Kung Fu Day at Bayside Academy
Asian American Pacific Islander(AAPI) Heritage month
San Mateo Foster City School District and the Sanctuary Task Force’s AAPI Inclusion and Belonging are working with several masters to bring Kung Fu Day in celebration of AAPI Heritage Month. It will be a significant cultural gathering both for the Kung Fu artists and attendees. For the artists, the event will bring together Kung Fu styles that were once rivals throughout history. Kung Fu artists can now celebrate and share their similarities and differences. The focus is on preserving the art that was brought from China and Hong Kong to the U.S.A. by highly revered and legendary Grandmasters.
Attendees of Kung Fu Day will be treated to entertaining lion dancing and an impressive display of Chinese martial artistry. We believe that this Chinese cultural event would be enriching to all students, staff, and families in the San Mateo Foster City School District. Furthermore, this celebration will be an affirming and inclusive source of pride and celebration for the Asian community.
From The Sanctuary Task Force
Eighteen percent of SMFCSD educators and roughly thirty percent of our student community are of Asian and Pacific Islander descent. As members of the Sanctuary Task Force, we center our work on ensuring that all members of our community feel safe, supported, and celebrated in SMFCSD schools. Now and always, it is our responsibility to uplift and centers the voices, experiences, and perspectives of our AAPI community members.
About Asian Pacific Heritage Month
May is Asian/Pacific American Heritage Month – a celebration of Asians and Pacific Islanders in the United States. A rather broad term, Asian/Pacific encompasses all of the Asian continent and the Pacific islands of Melanesia (New Guinea, New Caledonia, Vanuatu, Fiji and the Solomon Islands), Micronesia (Marianas, Guam, Wake Island, Palau, Marshall Islands, Kiribati, Nauru and the Federated States of Micronesia) and Polynesia (New Zealand, Hawaiian Islands, Rotuma, Midway Islands, Samoa, American Samoa, Tonga, Tuvalu, Cook Islands, French Polynesia and Easter Island).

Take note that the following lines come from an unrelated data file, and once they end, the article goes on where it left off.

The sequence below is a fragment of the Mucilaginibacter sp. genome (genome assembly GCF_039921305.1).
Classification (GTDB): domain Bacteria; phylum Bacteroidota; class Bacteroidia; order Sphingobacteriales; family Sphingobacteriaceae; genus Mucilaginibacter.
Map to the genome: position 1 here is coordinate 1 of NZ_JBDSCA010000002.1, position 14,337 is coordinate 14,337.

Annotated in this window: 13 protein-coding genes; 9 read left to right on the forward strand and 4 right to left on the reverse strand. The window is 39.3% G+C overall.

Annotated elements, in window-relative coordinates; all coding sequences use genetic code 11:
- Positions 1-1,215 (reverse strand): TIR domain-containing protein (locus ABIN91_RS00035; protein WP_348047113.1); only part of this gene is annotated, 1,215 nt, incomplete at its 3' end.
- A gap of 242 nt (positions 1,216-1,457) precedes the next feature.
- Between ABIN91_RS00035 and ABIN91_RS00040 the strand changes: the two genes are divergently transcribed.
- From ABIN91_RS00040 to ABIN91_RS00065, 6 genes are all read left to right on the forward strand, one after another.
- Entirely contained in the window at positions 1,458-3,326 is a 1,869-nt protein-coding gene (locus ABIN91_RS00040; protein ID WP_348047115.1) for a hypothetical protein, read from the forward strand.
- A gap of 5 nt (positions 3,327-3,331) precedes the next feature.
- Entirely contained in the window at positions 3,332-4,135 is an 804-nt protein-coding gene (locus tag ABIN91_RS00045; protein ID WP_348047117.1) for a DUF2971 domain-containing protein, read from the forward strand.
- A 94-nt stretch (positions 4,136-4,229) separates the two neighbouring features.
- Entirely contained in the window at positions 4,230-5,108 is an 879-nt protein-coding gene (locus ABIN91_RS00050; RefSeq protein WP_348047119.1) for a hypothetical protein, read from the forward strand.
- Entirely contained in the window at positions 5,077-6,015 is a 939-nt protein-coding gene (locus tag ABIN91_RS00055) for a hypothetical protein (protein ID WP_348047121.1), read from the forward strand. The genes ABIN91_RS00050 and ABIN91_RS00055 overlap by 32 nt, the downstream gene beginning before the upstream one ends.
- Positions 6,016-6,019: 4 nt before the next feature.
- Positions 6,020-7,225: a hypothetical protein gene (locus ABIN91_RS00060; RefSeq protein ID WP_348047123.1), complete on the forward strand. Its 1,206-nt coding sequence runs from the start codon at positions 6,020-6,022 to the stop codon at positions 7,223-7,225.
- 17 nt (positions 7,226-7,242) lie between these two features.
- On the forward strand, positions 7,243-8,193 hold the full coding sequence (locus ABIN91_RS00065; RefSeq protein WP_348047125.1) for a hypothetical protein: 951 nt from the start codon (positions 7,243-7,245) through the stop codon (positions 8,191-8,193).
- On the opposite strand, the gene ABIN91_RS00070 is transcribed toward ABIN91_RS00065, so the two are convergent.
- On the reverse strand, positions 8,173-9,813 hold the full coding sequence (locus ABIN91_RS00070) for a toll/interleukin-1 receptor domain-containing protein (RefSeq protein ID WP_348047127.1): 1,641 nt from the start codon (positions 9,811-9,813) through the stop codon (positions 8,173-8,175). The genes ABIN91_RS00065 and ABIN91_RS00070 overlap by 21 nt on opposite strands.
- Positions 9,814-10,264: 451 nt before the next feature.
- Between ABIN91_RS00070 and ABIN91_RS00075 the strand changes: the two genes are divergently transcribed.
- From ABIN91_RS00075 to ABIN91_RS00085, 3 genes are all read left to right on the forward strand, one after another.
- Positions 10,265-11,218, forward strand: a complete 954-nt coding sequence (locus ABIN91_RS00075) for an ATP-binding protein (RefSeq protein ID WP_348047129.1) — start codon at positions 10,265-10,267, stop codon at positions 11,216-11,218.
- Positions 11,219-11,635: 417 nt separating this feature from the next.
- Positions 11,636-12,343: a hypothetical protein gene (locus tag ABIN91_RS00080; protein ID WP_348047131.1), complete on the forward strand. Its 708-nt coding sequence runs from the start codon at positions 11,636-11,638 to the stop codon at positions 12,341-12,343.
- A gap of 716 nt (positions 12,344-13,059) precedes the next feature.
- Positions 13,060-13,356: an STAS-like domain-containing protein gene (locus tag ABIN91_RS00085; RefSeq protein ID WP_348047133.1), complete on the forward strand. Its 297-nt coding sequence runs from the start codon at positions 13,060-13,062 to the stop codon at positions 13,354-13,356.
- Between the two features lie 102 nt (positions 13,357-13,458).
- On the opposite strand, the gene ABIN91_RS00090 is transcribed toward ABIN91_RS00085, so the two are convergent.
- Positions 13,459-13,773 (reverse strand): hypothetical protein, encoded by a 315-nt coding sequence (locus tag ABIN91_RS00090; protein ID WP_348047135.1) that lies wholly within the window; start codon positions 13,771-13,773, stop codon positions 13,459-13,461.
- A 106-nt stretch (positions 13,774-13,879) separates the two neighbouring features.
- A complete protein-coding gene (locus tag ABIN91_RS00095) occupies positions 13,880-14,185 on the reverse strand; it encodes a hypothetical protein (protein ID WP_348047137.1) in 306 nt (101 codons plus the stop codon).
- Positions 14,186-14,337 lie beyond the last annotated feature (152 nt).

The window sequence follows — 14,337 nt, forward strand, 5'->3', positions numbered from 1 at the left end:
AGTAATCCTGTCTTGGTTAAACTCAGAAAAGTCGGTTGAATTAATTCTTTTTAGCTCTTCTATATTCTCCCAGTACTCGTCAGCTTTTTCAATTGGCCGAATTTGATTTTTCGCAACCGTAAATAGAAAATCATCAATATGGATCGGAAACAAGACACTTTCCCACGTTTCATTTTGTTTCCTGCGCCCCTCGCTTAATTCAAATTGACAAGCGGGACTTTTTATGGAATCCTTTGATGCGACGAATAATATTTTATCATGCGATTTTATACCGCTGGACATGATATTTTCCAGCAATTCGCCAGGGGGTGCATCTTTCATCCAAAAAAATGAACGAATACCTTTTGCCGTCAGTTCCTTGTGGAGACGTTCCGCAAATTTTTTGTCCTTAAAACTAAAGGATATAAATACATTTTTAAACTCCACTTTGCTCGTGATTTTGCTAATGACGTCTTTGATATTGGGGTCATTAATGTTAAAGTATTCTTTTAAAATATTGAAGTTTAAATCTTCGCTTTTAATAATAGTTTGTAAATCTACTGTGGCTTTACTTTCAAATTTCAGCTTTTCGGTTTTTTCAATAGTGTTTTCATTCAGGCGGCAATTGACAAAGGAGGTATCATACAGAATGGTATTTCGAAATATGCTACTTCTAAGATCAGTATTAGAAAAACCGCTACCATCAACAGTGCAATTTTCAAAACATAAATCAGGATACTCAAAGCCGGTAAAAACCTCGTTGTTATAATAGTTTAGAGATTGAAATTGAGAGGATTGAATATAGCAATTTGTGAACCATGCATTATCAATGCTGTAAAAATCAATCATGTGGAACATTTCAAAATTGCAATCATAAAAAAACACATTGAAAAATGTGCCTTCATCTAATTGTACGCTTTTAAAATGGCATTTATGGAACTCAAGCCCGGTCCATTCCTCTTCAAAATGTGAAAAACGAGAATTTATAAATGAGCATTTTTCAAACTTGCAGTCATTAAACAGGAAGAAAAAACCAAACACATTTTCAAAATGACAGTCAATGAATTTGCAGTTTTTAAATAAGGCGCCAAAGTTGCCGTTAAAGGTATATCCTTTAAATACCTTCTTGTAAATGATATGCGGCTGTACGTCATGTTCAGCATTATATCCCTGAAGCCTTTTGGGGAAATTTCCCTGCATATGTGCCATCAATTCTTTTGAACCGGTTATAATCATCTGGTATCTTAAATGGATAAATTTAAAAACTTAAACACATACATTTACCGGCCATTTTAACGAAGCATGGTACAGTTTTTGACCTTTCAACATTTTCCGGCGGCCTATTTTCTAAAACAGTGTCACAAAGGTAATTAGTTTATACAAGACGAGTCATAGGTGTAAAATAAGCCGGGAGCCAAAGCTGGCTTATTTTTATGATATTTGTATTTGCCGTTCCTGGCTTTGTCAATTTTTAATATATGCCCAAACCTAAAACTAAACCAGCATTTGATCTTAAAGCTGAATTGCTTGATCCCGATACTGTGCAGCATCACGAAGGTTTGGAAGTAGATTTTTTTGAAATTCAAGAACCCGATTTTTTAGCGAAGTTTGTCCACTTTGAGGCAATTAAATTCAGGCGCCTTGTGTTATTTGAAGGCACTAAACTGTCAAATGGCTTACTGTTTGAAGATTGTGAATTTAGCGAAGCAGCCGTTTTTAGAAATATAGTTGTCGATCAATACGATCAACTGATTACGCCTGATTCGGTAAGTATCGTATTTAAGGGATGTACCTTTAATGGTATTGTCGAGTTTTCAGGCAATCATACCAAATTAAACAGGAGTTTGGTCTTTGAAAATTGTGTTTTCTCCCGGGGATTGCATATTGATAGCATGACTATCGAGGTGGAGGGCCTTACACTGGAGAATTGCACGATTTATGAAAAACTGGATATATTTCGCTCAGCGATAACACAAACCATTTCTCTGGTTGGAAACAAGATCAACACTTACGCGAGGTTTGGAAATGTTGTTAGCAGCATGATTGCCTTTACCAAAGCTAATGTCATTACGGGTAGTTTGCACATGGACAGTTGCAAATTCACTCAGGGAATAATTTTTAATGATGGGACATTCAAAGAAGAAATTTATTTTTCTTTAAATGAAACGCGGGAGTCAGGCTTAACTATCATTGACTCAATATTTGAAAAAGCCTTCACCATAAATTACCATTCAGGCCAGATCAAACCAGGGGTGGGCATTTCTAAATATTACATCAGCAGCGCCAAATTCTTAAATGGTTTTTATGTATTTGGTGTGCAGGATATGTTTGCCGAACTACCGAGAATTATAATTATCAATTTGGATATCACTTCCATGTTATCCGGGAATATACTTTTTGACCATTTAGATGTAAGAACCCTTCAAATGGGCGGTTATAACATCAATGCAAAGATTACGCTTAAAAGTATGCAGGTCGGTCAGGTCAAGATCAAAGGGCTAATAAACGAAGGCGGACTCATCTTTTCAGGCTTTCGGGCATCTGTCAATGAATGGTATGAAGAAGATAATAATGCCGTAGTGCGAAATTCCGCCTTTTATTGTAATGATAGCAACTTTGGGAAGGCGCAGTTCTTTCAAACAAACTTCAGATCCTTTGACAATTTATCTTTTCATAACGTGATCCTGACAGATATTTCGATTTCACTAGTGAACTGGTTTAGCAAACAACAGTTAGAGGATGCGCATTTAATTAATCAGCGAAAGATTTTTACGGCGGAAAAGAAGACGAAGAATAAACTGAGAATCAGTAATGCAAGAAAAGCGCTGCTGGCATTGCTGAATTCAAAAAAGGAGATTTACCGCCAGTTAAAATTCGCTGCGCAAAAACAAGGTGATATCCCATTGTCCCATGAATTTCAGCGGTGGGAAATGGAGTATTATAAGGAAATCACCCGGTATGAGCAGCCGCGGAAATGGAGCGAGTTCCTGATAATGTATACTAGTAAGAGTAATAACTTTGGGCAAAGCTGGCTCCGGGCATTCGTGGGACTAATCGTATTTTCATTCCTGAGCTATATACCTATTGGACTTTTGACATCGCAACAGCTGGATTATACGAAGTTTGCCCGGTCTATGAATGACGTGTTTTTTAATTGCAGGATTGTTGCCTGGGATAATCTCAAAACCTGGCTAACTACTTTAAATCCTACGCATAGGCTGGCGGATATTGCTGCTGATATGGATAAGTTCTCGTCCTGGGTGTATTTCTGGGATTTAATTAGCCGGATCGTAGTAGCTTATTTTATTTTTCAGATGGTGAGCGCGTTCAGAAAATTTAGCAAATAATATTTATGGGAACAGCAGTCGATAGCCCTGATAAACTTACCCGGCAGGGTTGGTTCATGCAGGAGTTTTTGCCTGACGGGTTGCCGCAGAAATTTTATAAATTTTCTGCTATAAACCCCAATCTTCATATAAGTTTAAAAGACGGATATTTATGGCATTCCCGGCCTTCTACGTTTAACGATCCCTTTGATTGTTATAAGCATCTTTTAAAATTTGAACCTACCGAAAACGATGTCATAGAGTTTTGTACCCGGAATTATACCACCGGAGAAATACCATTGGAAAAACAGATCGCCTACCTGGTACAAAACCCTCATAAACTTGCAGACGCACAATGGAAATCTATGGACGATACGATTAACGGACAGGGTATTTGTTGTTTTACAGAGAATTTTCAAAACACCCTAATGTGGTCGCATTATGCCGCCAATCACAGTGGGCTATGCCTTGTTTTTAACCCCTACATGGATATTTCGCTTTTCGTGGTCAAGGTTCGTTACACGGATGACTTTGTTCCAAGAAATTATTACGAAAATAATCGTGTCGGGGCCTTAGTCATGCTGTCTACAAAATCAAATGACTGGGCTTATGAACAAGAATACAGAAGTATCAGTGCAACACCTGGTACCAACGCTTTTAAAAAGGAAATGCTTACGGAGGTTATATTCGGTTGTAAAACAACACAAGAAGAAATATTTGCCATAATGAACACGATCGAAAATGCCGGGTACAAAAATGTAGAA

Like most commemorative months, Asian/Pacific American Heritage Month originated with Congress. In 1977 Reps. Frank Horton of New York introduced House Joint Resolution 540 to proclaim the first ten days in May as Pacific/Asian American Heritage Week. In the same year, Senator Daniel Inouye introduced a similar resolution, Senate Joint Resolution 72. Neither of these resolutions passed, so in June 1978, Rep. Horton introduced House Joint Resolution 1007. This resolution proposed that the President should “proclaim a week, which is to include the seventh and tenth of the month, during the first ten days in May of 1979 as ‘Asian/Pacific American Heritage Week.’” This joint resolution was passed by the House and then the Senate and was signed by President Jimmy Carter on October 5, 1978 to become Public Law 95-419 (PDF, 158kb). This law amended the original language of the bill and directed the President to issue a proclamation for the “7 day period beginning on May 4, 1979 as ‘Asian/Pacific American Heritage Week.’” During the next decade, presidents passed annual proclamations for Asian/Pacific American Heritage Week until 1990 when Congress passed Public Law 101-283 (PDF, 166kb) which expanded the observance to a month for 1990. Then in 1992, Congress passed Public Law 102-450 which annually designated May as Asian/Pacific American Heritage Month.
The month of May was chosen to commemorate the immigration of the first Japanese to the United States on May 7, 1843, and to mark the anniversary of the completion of the transcontinental railroad on May 10, 1869. The majority of the workers who laid the tracks were Chinese immigrants.